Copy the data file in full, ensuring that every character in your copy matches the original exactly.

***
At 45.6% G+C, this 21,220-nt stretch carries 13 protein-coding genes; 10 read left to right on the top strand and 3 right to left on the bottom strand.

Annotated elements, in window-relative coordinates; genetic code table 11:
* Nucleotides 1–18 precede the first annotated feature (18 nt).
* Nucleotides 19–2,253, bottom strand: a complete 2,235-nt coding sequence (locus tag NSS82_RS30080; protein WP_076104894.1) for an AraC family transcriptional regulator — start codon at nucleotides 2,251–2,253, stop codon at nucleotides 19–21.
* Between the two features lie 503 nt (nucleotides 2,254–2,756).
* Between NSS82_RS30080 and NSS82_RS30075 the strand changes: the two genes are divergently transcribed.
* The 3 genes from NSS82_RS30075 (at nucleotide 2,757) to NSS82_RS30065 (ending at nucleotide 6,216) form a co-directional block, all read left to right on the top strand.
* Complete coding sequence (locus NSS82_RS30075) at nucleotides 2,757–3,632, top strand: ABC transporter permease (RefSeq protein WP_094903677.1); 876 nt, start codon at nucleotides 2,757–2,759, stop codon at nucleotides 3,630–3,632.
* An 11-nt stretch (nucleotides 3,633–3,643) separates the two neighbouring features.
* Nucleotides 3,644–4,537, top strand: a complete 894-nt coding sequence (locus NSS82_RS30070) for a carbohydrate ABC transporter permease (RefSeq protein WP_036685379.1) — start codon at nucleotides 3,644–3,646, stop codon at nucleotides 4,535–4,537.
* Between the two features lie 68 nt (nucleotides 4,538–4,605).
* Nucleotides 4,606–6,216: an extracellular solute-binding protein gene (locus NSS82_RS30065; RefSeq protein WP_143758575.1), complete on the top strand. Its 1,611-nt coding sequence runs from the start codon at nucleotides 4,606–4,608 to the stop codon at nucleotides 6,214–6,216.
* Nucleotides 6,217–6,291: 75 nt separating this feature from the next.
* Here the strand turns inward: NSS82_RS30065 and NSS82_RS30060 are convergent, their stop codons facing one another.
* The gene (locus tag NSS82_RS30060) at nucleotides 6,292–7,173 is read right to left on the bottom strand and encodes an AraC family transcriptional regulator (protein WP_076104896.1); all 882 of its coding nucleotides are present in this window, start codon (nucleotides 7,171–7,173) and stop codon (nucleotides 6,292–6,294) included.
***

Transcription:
At 45.6% G+C, this 21,220-nt stretch carries 13 protein-coding genes; 10 read left to right on the top strand and 3 right to left on the bottom strand.

Annotated elements, in window-relative coordinates; genetic code table 11:
* Nucleotides 1–18 precede the first annotated feature (18 nt).
* Nucleotides 19–2,253, bottom strand: a complete 2,235-nt coding sequence (locus tag NSS82_RS30080; protein WP_076104894.1) for an AraC family transcriptional regulator — start codon at nucleotides 2,251–2,253, stop codon at nucleotides 19–21.
* Between the two features lie 503 nt (nucleotides 2,254–2,756).
* Between NSS82_RS30080 and NSS82_RS30075 the strand changes: the two genes are divergently transcribed.
* The 3 genes from NSS82_RS30075 (at nucleotide 2,757) to NSS82_RS30065 (ending at nucleotide 6,216) form a co-directional block, all read left to right on the top strand.
* Complete coding sequence (locus NSS82_RS30075) at nucleotides 2,757–3,632, top strand: ABC transporter permease (RefSeq protein WP_094903677.1); 876 nt, start codon at nucleotides 2,757–2,759, stop codon at nucleotides 3,630–3,632.
* An 11-nt stretch (nucleotides 3,633–3,643) separates the two neighbouring features.
* Nucleotides 3,644–4,537, top strand: a complete 894-nt coding sequence (locus NSS82_RS30070) for a carbohydrate ABC transporter permease (RefSeq protein WP_036685379.1) — start codon at nucleotides 3,644–3,646, stop codon at nucleotides 4,535–4,537.
* Between the two features lie 68 nt (nucleotides 4,538–4,605).
* Nucleotides 4,606–6,216: an extracellular solute-binding protein gene (locus NSS82_RS30065; RefSeq protein WP_143758575.1), complete on the top strand. Its 1,611-nt coding sequence runs from the start codon at nucleotides 4,606–4,608 to the stop codon at nucleotides 6,214–6,216.
* Nucleotides 6,217–6,291: 75 nt separating this feature from the next.
* Here the strand turns inward: NSS82_RS30065 and NSS82_RS30060 are convergent, their stop codons facing one another.
* The gene (locus tag NSS82_RS30060) at nucleotides 6,292–7,173 is read right to left on the bottom strand and encodes an AraC family transcriptional regulator (protein WP_076104896.1); all 882 of its coding nucleotides are present in this window, start codon (nucleotides 7,171–7,173) and stop codon (nucleotides 6,292–6,294) included.